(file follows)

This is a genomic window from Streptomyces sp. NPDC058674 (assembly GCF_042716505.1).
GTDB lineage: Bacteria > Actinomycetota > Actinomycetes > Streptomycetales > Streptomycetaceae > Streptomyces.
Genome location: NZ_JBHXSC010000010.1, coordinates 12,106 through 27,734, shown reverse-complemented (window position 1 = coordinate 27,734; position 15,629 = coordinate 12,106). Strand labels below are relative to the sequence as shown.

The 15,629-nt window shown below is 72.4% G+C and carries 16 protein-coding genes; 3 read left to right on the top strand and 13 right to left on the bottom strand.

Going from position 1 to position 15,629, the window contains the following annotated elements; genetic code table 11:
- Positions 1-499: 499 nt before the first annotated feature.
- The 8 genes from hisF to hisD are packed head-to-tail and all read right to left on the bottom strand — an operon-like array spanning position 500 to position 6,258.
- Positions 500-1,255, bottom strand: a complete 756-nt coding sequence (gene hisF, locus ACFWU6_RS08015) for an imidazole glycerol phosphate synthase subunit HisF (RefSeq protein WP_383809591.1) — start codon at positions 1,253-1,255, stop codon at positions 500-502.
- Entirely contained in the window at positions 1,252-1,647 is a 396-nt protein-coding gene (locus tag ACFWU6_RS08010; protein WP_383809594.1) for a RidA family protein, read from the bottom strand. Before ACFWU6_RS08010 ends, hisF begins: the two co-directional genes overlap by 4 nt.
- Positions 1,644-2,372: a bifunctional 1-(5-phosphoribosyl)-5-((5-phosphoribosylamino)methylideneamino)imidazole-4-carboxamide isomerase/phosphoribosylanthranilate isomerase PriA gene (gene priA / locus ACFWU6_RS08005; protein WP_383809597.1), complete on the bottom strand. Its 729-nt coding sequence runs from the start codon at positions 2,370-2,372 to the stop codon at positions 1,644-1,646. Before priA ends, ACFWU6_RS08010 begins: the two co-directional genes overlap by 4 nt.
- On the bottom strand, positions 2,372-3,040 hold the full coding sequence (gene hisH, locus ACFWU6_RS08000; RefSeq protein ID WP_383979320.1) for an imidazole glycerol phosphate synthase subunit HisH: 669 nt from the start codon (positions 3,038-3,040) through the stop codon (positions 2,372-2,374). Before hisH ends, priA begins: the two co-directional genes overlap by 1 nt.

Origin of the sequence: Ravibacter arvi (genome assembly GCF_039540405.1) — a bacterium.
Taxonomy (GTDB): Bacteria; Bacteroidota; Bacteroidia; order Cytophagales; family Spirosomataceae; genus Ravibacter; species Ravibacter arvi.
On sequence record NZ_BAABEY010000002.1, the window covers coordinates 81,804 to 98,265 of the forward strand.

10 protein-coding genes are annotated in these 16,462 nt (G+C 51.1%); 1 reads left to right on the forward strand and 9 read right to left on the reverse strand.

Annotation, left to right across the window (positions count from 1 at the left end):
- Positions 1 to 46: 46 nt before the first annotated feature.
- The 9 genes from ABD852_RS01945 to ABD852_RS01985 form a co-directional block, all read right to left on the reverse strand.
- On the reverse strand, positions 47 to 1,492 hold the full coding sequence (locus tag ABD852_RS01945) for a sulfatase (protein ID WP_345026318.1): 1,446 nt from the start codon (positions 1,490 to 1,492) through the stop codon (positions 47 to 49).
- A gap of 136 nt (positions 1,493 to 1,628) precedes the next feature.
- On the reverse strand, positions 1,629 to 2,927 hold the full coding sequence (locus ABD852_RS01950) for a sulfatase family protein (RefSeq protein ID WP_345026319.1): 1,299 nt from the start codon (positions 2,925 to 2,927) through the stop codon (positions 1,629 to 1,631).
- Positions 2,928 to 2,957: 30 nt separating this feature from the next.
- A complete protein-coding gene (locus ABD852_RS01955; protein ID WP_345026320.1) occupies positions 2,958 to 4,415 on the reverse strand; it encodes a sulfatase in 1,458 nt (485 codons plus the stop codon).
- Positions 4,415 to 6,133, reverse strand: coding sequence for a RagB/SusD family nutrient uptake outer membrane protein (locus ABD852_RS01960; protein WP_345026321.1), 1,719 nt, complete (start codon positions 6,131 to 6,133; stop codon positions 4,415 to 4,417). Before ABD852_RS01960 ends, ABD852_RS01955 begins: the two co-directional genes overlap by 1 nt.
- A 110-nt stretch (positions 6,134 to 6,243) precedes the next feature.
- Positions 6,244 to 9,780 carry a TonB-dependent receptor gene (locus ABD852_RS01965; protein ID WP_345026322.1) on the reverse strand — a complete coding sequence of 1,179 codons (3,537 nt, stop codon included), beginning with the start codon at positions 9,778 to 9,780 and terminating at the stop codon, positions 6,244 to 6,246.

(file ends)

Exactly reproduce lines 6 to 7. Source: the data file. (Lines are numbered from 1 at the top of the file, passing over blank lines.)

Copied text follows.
- Positions 1-499: 499 nt before the first annotated feature.
- The 8 genes from hisF to hisD are packed head-to-tail and all read right to left on the bottom strand — an operon-like array spanning position 500 to position 6,258.